When you break down losing weight, you would think it would be simple, if not formulaic. After all, in order to lose weight, the body needs to burn more calories than it consumes. Yet, if it really were that simple, why is weight loss a multi-billion dollar industry? And why is obesity considered not just a national epidemic but an increasing global public health issue?
For anyone that has tried to lose weight, the answer is clear: losing weight is hard, taxing, and many times leaves us “hangry.” Not to mention the formula isn’t exactly foolproof, since stress, poor sleeping, hormones, and aging, can work against us and the weight loss equation. On the bright side, there are ways you can achieve your health and fitness goals—without starving yourself. Here, we take a look at the difference between diets and lifestyle changes and how you can create a routine that works—even when you’re busy!
Understanding the Difference
The key differences between diets and lifestyle changes are in their flexibility and timing. While diets are considered restrictive and cut out certain foods altogether they are usually done for a short amount of time to lose weight. A lifestyle change, on the other hand, is more inclusive and is focused on developing good habits that should guide us every day. So for example, where a diet can restrict all breads, a lifestyle change may incorporate healthier options like whole grains while still allowing for splurges in moderation.
By being more flexible, lifestyle changes can better accommodate special occasions, splurges, and the like making them easier to maintain for the long haul. It’s your birthday? Eat a slice of cake and enjoy! Maybe just skip the second helping and choose healthy options for your other meals.
Deciding Which One is Best for You
When done correctly, lifestyle changes can offer a more long-term approach to your health and weight loss goals. Furthermore, by incorporating lifelong habits, like physical activity, you can enjoy other benefits too. According to the CDC, adults should aim for 150 minutes of moderate-intensity physical activity a week, as well as 2 days of muscle strengthening. The benefits of physical activity include better sleeping, focus, bone health, and more, like a better quality of life and overall sense of well-being.
While diets may initially offer a quicker route to weight loss, they still need to be accompanied by healthy lifestyle changes, otherwise, the weight will come right back. And as most of us know, gaining five pounds is much easier than losing it!
So whether you opt for a short-term healthy, yet restrictive, diet followed up by healthy lifestyle changes or focus only on lifestyle changes, is up to you.
Creating a Routine that Works for You
The problem with diets is that they focus on what you can’t eat. However, with lifestyle changes, you can place your focus on all of the things you can eat, while allowing room for “extras” in moderation.
Do the Prep Work
The best way to create a successful routine is all about the prep work. Don’t wait until you are starving to realize your kitchen is void of any readily available healthy options. Staying motivated (and happy) is much easier when you’re not feeling famished.
So whether it’s making extra grilled chicken for your lunches, stocking your kitchen with your favorite fruits, or having veggies washed and ready for snacking, prepping can make eating better easier.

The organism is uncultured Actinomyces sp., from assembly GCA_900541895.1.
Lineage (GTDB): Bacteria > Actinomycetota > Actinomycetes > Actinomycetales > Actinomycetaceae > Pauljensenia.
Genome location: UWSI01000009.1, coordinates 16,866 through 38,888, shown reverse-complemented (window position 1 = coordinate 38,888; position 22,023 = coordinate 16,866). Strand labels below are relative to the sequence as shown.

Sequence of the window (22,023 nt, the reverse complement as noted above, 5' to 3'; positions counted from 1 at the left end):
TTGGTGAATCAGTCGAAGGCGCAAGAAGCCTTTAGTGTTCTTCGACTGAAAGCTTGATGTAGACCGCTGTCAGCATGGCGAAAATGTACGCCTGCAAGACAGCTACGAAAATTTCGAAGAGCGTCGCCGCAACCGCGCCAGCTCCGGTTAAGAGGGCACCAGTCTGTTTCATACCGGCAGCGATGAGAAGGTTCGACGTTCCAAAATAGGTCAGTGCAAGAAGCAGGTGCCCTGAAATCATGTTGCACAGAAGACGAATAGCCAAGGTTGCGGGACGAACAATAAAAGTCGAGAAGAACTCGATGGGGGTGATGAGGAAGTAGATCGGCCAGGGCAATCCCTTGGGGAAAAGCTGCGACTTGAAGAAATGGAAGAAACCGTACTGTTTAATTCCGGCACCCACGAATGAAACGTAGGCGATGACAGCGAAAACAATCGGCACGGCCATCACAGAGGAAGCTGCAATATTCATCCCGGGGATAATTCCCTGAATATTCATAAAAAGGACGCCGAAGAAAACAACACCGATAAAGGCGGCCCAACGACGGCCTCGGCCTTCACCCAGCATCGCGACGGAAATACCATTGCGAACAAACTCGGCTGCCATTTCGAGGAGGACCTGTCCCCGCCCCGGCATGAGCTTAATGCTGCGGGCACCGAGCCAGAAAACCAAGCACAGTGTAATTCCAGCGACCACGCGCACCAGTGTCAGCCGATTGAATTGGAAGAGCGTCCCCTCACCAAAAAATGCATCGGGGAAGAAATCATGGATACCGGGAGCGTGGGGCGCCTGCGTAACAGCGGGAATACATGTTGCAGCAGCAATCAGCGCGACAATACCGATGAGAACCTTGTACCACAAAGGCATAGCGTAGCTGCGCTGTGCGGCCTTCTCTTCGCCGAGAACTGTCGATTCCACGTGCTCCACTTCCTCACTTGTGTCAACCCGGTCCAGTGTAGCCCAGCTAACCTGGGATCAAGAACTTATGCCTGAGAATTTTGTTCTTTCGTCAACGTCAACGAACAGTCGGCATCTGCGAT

Plan for Surprises
Whether it’s a last-minute appointment or an unexpected emergency, having healthy options that you can take on the go can mean the difference between a fast food value meal and a tasty, yet guilt-free option.
For example, our Happy Shake has almost a dozen vitamins and two dozen fruits and vegetables, plus appetite suppressors, carb blockers, and fiber for blood sugar balance for a total of 100 calories!
On the other hand, a Happy Meal has 475 calories. While that doesn’t sound too bad, considering most value meals, like the quarter pounder with cheese meal come in at well over 1,000 calories! The problem is the Happy Meal for kids. Plus, ours tastes like cake!
Sit less. Move more
Anything you do is better than nothing, but aiming for 150-300 minutes a week of moderate to intense exercise comes with loads of benefits. And, it doesn’t have to be done all at once. Start at your fitness level, even if it’s just a short walk. You can work on increasing it for durations. Hate the thought of a high-intensity spin class? That’s ok! Find something you like to do and have fun trying new things—we hear pickleball is all the rage.
The same goes for strength training. Aim for 2 days a week and start at your fitness level. Don’t worry about pricey equipment or gym memberships. There are plenty of options, like sit-ups, push-ups, planks, and more that can be done with just your body weight.
Add in Support
By letting your friends and family know how you are incorporating healthy changes into your life, they will better know how to support you, and who knows, they may want to join. So instead of meeting your bestie for brunch and never-ending mimosas, maybe you can take a hike and enjoy good conversation, fresh air, and nature while you’re at it.
And speaking of support, don’t forget about your gut. By adding a probiotic like Probio8 to your lifestyle changes, you can get the digestive support you need to thrive! Featuring eight different strains of beneficial probiotics, prebiotics, and postbiotics, Probio8 has 23 billion healthy bacteria packed in one little capsule. And, unlike most gut health products on the market, these bacteria are tested to arrive alive. That means you can start feeling cleaner and leaner as well as tighter, brighter, and lighter!